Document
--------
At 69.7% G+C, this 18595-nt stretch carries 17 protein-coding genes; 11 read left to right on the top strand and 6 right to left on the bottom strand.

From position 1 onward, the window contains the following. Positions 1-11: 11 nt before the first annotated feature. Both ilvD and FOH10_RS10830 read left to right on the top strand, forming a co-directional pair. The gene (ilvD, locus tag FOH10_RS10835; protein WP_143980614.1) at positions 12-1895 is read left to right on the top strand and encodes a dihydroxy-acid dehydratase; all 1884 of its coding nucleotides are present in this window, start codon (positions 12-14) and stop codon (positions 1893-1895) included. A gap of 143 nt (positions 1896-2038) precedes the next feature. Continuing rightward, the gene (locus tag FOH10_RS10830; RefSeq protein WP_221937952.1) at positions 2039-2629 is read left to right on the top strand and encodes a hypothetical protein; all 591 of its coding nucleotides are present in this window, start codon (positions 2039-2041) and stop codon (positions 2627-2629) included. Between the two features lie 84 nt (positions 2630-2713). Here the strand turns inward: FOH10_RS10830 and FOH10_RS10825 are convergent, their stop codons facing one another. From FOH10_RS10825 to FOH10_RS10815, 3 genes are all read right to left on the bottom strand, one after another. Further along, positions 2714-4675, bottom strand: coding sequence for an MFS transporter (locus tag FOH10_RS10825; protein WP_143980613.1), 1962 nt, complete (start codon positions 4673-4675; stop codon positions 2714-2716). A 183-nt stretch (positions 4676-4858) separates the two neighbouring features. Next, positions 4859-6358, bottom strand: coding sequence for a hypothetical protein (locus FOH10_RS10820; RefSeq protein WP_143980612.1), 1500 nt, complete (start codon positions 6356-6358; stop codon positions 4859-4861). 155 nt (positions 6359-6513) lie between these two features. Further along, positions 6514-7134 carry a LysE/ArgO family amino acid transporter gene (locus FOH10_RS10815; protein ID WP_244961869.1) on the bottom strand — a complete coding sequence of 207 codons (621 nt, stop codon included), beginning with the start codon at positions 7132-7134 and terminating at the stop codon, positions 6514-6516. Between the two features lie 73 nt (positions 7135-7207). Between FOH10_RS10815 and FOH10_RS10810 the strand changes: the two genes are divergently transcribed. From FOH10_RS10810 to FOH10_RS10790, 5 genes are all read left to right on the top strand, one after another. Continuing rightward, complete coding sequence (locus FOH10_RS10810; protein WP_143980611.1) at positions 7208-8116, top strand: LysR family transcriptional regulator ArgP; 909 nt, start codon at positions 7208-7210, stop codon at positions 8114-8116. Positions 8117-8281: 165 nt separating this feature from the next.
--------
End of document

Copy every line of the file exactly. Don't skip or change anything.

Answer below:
At 69.7% G+C, this 18595-nt stretch carries 17 protein-coding genes; 11 read left to right on the top strand and 6 right to left on the bottom strand.

From position 1 onward, the window contains the following. Positions 1-11: 11 nt before the first annotated feature. Both ilvD and FOH10_RS10830 read left to right on the top strand, forming a co-directional pair. The gene (ilvD, locus tag FOH10_RS10835; protein WP_143980614.1) at positions 12-1895 is read left to right on the top strand and encodes a dihydroxy-acid dehydratase; all 1884 of its coding nucleotides are present in this window, start codon (positions 12-14) and stop codon (positions 1893-1895) included. A gap of 143 nt (positions 1896-2038) precedes the next feature. Continuing rightward, the gene (locus tag FOH10_RS10830; RefSeq protein WP_221937952.1) at positions 2039-2629 is read left to right on the top strand and encodes a hypothetical protein; all 591 of its coding nucleotides are present in this window, start codon (positions 2039-2041) and stop codon (positions 2627-2629) included. Between the two features lie 84 nt (positions 2630-2713). Here the strand turns inward: FOH10_RS10830 and FOH10_RS10825 are convergent, their stop codons facing one another. From FOH10_RS10825 to FOH10_RS10815, 3 genes are all read right to left on the bottom strand, one after another. Further along, positions 2714-4675, bottom strand: coding sequence for an MFS transporter (locus tag FOH10_RS10825; protein WP_143980613.1), 1962 nt, complete (start codon positions 4673-4675; stop codon positions 2714-2716). A 183-nt stretch (positions 4676-4858) separates the two neighbouring features. Next, positions 4859-6358, bottom strand: coding sequence for a hypothetical protein (locus FOH10_RS10820; RefSeq protein WP_143980612.1), 1500 nt, complete (start codon positions 6356-6358; stop codon positions 4859-4861). 155 nt (positions 6359-6513) lie between these two features. Further along, positions 6514-7134 carry a LysE/ArgO family amino acid transporter gene (locus FOH10_RS10815; protein ID WP_244961869.1) on the bottom strand — a complete coding sequence of 207 codons (621 nt, stop codon included), beginning with the start codon at positions 7132-7134 and terminating at the stop codon, positions 6514-6516. Between the two features lie 73 nt (positions 7135-7207). Between FOH10_RS10815 and FOH10_RS10810 the strand changes: the two genes are divergently transcribed. From FOH10_RS10810 to FOH10_RS10790, 5 genes are all read left to right on the top strand, one after another. Continuing rightward, complete coding sequence (locus FOH10_RS10810; protein WP_143980611.1) at positions 7208-8116, top strand: LysR family transcriptional regulator ArgP; 909 nt, start codon at positions 7208-7210, stop codon at positions 8114-8116. Positions 8117-8281: 165 nt separating this feature from the next.